Class instance problem

May 28, 2008 at 1:08pm

Class instance problem

Hi,

I have created a max external that works fine on it’s own but when there are 2 instances of the external the behaviour is very strange.

I think I know why it is but I can’t fix it. I have a globally defined class instance that is required by each instance of the external. So I think memory resources are being shared when there should be 2 separate instances of the class.

My struct definition looks like this:

typedef struct {
t_pxobject msp_data;
void* root;
void* type;
void* features;

} MyObject;

ChordDetect chord;

and you can see the class instance ‘chord’ below it. I have tried placing the class instance inside the struct but this just causes max to crash.

Where should I place this to have 2 separate objects operating without problems?

I hope I have explained properly and many thanks in advance for any help,

Adam

#38115
May 28, 2008 at 1:22pm

Adam Stark wrote:
> My struct definition looks like this:
>
> typedef struct {
> t_pxobject msp_data;
> void* root;
> void* type;
> void* features;
>
> } MyObject;
>
> ChordDetect chord;
>
> and you can see the class instance ‘chord’ below it. I have tried placing the class instance inside the struct but this just causes max to crash.

It should go in the object struct if you want each object to have it’s
own. Problem is that your struct is too large then. On object creation
Max allocates memory for the struct, but it’s limited to about 32k (I
think in Max5 that will change). So when you place something really
large in the struct Max crashes there. Instead use a pointer to the
ChordDetect thing and allocate it separately once your object has been
created (and free it again when your object gets deleted).

And a personal hint: have a look at [at.chord], maybe it already does
what you need: http://artificial-tango.nullmedium.de/

Olaf

#132368
May 28, 2008 at 2:02pm

typedef struct tHugeComponent
{
// some huge stuff in here
};

typedef struct tHugeObject
{
t_pxobject coreObject;
// whatever else you need

tHugeComponent* humongous; // a pointer!!!
};

void NewHugeObject(/* whatever */)
{
tHugeObject* x = NULL; // Start with null for safety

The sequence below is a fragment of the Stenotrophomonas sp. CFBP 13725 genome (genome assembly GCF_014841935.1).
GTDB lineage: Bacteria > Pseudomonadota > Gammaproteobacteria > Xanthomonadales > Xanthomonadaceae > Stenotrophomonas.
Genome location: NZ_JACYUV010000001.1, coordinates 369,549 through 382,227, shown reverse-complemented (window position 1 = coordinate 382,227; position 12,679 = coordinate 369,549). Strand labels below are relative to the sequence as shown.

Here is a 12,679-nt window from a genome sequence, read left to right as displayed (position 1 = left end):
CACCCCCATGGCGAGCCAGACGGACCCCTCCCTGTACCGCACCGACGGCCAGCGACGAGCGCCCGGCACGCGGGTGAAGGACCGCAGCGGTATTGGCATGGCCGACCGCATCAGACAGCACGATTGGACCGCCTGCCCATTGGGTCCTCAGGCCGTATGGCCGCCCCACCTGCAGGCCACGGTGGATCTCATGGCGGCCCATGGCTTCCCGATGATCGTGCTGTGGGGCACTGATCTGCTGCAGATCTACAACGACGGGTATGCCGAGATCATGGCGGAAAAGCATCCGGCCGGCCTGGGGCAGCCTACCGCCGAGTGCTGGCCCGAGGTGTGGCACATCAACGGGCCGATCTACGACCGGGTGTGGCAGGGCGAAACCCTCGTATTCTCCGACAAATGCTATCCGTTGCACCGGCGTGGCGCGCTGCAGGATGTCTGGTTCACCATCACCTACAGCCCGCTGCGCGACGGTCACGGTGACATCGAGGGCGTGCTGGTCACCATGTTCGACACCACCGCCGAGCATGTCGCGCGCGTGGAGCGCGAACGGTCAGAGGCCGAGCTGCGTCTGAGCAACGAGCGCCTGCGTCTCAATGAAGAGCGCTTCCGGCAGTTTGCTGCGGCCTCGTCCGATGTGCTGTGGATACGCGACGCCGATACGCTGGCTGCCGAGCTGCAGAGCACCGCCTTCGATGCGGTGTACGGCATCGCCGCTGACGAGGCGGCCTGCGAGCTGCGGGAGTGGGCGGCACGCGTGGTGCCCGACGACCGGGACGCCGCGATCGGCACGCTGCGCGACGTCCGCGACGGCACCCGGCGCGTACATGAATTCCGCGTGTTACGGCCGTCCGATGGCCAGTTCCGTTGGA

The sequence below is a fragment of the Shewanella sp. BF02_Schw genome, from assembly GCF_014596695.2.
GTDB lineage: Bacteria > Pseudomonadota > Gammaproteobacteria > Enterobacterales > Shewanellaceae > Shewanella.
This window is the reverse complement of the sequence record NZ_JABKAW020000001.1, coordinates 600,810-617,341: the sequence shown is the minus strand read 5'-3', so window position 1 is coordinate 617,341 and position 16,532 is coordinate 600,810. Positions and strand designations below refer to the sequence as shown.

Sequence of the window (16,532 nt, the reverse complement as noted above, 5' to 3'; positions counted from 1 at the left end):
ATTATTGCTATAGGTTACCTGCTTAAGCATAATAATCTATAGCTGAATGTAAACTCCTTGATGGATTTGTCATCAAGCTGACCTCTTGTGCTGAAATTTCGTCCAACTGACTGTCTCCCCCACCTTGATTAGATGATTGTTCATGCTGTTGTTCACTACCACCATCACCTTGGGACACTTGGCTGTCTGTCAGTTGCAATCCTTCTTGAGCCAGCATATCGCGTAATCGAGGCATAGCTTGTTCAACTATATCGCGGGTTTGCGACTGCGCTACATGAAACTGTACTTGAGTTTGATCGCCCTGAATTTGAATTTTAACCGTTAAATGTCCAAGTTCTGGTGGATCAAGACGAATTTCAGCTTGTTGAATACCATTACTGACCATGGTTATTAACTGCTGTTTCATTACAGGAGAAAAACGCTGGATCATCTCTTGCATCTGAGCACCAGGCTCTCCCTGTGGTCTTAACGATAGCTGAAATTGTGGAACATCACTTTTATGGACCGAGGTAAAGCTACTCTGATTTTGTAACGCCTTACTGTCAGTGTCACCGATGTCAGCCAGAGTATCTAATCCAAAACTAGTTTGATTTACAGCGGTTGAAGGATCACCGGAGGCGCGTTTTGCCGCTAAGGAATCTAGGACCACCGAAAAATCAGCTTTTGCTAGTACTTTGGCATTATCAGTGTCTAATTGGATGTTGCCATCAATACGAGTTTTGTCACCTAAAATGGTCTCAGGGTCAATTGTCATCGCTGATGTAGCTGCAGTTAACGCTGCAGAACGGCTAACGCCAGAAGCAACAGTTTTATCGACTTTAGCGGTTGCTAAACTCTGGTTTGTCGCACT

// standard setup & instantiation stuff
// including allocation of x

x->humongous = (tHugeComponent*) malloc(sizeof(tHugeComponent));

// Use malloc(), not getbytes()
// malloc() has no 32kB limit
// and your new method will not be
// called from the high priority thread

// But you might want to test for malloc() returning NULL

return x;
}

Untested code.

#132369
May 28, 2008 at 2:43pm

Thanks for all the help! I think I have something working now!

Adam

#132370
May 28, 2008 at 3:21pm

On 2008 May 28, at 8:22 AM, Olaf Matthes wrote:

> Adam Stark wrote:
>> My struct definition looks like this:
>> typedef struct {
>> t_pxobject msp_data;
>> void* root;
>> void* type;
>> void* features;
>> } MyObject;
>> ChordDetect chord;
>> and you can see the class instance ‘chord’ below it. I have tried
>> placing the class instance inside the struct but this just causes
>> max to crash.
>
> It should go in the object struct if you want each object to have
> it’s own. Problem is that your struct is too large then. On object
> creation Max allocates memory for the struct, but it’s limited to
> about 32k (I think in Max5 that will change). So when you place
> something really large in the struct Max crashes there. Instead use
> a pointer to the ChordDetect thing and allocate it separately once
> your object has been created (and free it again when your object
> gets deleted).

Currently, and this is still the case in Max 5, there are two parallel
APIs for defining and instantiating classes in Max. The older API
(using addmess() and setup() etc.) is limited to 32K. The newer API
(using class_addmethod() etc, and currently documented in the
pattrsdk.pdf in the SDK) is not limited at 32K.

For large amounts of memory, however, you still will want to use
pointers and allocate memory. I just wanted to clarify the 32k
reference here.

The newer API is preferred for Max 5. Among other things, it allows
for the support of attributes.

best,
Tim

#132371

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